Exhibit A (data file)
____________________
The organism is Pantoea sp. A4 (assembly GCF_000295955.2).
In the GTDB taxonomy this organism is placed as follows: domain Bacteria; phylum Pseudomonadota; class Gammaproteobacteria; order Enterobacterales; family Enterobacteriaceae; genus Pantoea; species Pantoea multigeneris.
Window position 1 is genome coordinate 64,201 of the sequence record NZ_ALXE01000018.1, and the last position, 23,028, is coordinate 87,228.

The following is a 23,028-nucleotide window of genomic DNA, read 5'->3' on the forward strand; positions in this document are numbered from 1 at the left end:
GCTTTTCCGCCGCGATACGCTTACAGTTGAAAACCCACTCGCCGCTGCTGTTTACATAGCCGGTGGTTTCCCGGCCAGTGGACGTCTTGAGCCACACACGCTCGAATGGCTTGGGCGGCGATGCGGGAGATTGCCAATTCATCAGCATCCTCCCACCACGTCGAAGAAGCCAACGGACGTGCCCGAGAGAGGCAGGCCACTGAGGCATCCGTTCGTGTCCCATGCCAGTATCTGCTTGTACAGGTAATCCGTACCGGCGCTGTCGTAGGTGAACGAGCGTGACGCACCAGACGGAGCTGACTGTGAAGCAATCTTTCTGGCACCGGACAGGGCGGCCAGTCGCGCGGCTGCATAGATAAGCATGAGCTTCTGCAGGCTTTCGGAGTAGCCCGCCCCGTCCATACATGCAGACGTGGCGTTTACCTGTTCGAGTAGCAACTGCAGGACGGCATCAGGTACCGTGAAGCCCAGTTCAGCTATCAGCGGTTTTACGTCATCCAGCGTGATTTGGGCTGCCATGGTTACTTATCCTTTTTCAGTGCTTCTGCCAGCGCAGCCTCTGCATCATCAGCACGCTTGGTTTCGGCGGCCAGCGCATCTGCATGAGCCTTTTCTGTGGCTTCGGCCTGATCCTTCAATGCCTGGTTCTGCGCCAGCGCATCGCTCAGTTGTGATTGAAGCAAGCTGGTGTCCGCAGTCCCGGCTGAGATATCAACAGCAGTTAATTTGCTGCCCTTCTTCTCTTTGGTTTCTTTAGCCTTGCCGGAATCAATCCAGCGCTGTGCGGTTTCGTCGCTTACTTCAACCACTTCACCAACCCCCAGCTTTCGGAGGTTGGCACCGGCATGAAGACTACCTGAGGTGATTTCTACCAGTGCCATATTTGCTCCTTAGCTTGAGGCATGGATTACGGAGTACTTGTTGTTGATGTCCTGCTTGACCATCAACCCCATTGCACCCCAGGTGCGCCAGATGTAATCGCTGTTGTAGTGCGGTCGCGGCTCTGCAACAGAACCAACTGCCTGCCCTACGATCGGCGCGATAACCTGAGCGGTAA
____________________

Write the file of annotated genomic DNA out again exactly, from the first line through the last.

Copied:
The organism is Pantoea sp. A4 (assembly GCF_000295955.2).
In the GTDB taxonomy this organism is placed as follows: domain Bacteria; phylum Pseudomonadota; class Gammaproteobacteria; order Enterobacterales; family Enterobacteriaceae; genus Pantoea; species Pantoea multigeneris.
Window position 1 is genome coordinate 64,201 of the sequence record NZ_ALXE01000018.1, and the last position, 23,028, is coordinate 87,228.

The following is a 23,028-nucleotide window of genomic DNA, read 5'->3' on the forward strand; positions in this document are numbered from 1 at the left end:
GCTTTTCCGCCGCGATACGCTTACAGTTGAAAACCCACTCGCCGCTGCTGTTTACATAGCCGGTGGTTTCCCGGCCAGTGGACGTCTTGAGCCACACACGCTCGAATGGCTTGGGCGGCGATGCGGGAGATTGCCAATTCATCAGCATCCTCCCACCACGTCGAAGAAGCCAACGGACGTGCCCGAGAGAGGCAGGCCACTGAGGCATCCGTTCGTGTCCCATGCCAGTATCTGCTTGTACAGGTAATCCGTACCGGCGCTGTCGTAGGTGAACGAGCGTGACGCACCAGACGGAGCTGACTGTGAAGCAATCTTTCTGGCACCGGACAGGGCGGCCAGTCGCGCGGCTGCATAGATAAGCATGAGCTTCTGCAGGCTTTCGGAGTAGCCCGCCCCGTCCATACATGCAGACGTGGCGTTTACCTGTTCGAGTAGCAACTGCAGGACGGCATCAGGTACCGTGAAGCCCAGTTCAGCTATCAGCGGTTTTACGTCATCCAGCGTGATTTGGGCTGCCATGGTTACTTATCCTTTTTCAGTGCTTCTGCCAGCGCAGCCTCTGCATCATCAGCACGCTTGGTTTCGGCGGCCAGCGCATCTGCATGAGCCTTTTCTGTGGCTTCGGCCTGATCCTTCAATGCCTGGTTCTGCGCCAGCGCATCGCTCAGTTGTGATTGAAGCAAGCTGGTGTCCGCAGTCCCGGCTGAGATATCAACAGCAGTTAATTTGCTGCCCTTCTTCTCTTTGGTTTCTTTAGCCTTGCCGGAATCAATCCAGCGCTGTGCGGTTTCGTCGCTTACTTCAACCACTTCACCAACCCCCAGCTTTCGGAGGTTGGCACCGGCATGAAGACTACCTGAGGTGATTTCTACCAGTGCCATATTTGCTCCTTAGCTTGAGGCATGGATTACGGAGTACTTGTTGTTGATGTCCTGCTTGACCATCAACCCCATTGCACCCCAGGTGCGCCAGATGTAATCGCTGTTGTAGTGCGGTCGCGGCTCTGCAACAGAACCAACTGCCTGCCCTACGATCGGCGCGATAACCTGAGCGGTAA